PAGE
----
Let's take a look at both.

Kennedy was born into great wealth, privilege and political influence, the fourth son and ninth child of Joseph and Rose Kennedy. He never worked a day in a private-sector job, and like his brothers before him, he owed his political career to his father's considerable political machinations.

But, the mainstream media's reference to TK's life as one punctuated by personal tragedy is an understatement.

Before the age of 16, he had suffered through the death of his brother Joseph Kennedy Jr. (his father's heir apparent), who died when his B-24 bomber exploded over Surrey, England, during World War II, and the death of his sister Kathleen Agnes Kennedy, who died in an airplane crash in France.

In 1941 his father ordered a lobotomy for Ted's sister, Rosemary Kennedy, then age 23, because of "mood swings that the family found difficult to handle at home." The procedure failed and left Rose mentally incapacitated until her death in January 2005 at age 87.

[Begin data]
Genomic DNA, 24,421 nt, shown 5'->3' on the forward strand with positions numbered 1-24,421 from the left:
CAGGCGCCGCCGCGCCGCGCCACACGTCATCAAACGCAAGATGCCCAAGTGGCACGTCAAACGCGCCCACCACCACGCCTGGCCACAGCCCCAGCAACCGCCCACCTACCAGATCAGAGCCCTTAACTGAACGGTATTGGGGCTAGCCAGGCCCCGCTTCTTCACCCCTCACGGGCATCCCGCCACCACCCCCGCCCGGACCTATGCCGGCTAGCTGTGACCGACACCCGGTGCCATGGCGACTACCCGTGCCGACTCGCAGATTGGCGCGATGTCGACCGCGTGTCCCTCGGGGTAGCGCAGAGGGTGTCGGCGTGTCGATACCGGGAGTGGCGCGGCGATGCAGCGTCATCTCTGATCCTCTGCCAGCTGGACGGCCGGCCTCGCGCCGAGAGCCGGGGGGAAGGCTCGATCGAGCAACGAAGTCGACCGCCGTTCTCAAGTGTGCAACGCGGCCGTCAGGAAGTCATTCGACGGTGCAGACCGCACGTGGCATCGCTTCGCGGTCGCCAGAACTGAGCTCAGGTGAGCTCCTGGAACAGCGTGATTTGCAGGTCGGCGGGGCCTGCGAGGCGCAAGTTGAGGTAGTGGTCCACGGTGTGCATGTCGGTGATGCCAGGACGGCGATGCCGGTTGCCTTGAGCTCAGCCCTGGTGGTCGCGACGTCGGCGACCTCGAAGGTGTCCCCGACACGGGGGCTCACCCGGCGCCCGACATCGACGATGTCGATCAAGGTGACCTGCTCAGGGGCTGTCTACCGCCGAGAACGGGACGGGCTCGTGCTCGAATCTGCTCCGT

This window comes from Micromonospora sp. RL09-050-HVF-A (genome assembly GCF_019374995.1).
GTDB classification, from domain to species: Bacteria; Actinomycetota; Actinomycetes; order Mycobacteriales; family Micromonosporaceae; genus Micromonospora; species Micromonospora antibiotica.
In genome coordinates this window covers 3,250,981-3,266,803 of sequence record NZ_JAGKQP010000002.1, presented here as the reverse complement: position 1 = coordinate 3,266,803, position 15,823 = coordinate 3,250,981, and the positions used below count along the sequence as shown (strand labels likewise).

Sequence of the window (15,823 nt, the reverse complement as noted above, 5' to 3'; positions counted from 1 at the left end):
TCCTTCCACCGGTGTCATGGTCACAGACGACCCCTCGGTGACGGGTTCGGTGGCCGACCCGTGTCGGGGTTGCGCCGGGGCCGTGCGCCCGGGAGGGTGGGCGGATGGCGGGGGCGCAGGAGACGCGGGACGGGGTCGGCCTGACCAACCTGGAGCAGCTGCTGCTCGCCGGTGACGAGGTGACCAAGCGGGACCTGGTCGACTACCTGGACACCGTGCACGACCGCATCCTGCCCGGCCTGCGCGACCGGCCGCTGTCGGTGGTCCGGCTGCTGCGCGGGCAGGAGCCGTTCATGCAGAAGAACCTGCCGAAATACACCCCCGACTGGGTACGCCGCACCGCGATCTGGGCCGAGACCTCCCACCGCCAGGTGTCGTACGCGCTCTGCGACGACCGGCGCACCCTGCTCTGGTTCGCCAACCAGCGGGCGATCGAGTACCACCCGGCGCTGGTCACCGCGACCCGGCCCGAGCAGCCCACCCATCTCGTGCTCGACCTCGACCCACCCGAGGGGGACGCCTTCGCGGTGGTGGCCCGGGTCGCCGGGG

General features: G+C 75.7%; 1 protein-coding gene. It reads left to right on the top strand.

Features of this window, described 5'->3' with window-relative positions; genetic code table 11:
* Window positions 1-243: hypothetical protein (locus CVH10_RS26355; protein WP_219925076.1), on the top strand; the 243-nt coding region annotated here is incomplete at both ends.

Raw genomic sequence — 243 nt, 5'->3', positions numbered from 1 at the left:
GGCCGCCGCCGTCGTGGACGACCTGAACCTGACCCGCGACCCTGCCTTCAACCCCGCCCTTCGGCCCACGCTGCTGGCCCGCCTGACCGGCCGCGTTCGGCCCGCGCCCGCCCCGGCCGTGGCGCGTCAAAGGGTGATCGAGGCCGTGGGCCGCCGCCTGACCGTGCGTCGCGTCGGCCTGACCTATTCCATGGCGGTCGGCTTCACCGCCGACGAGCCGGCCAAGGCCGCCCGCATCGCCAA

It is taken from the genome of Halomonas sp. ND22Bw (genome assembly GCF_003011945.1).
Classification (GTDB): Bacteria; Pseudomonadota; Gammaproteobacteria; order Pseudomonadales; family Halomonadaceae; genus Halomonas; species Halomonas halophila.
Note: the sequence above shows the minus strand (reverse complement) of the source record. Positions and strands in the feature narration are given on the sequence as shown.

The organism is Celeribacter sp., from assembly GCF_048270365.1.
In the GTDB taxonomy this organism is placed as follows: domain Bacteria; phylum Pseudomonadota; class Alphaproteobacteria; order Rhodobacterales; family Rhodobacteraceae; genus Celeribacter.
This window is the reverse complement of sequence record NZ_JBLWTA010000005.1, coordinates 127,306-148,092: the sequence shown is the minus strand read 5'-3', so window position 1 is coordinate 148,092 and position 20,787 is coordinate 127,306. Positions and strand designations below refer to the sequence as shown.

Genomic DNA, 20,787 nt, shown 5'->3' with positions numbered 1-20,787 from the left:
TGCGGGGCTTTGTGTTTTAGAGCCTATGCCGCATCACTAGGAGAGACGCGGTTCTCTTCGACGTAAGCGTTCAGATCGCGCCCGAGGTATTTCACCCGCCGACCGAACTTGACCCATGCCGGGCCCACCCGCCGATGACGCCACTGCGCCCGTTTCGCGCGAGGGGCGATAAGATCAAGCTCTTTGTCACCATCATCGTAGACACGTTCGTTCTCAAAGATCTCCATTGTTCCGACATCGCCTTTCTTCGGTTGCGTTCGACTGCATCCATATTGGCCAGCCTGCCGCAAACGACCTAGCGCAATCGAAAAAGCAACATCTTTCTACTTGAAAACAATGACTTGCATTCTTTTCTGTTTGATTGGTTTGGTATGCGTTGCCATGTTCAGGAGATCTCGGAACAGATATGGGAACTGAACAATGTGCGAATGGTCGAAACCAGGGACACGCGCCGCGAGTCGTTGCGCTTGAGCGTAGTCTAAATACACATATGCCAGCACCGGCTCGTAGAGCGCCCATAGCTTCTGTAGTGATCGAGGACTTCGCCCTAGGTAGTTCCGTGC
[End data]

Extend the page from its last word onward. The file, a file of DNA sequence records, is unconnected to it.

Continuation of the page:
Ted, like his brother John, developed a reputation as a serial womanizer in college. Unlike his Ivy League brothers, however, Ted was kicked out of Harvard for cheating, though allowed to return a few years later to complete his undergraduate degree.

Thanks to some election-night manipulation of returns by Old Joe, JFK was elected president in the closest race of the 20th century (49.7 percent to Richard Nixon's 49.5 percent). That paved the way for TK's victory in a 1962 U.S. Senate special election in Massachusetts.

The thrill of victory was brief, however. On 22 November 1963, during a political visit to Dallas, President John F. Kennedy was assassinated.
In June 1964, Ted Kennedy was flying with friends on a private plane that crashed on a landing approach, killing the pilot and a Kennedy staffer. Kennedy survived but suffered severe injuries.

On 4 June 1968, Robert Kennedy, then a candidate for the Democrat Party's nomination for president, was assassinated after a Los Angeles political event. The political baton then went to Teddy, the last of the four Kennedy brothers, but his alcohol abuse and philandering would keep the presidency out of reach.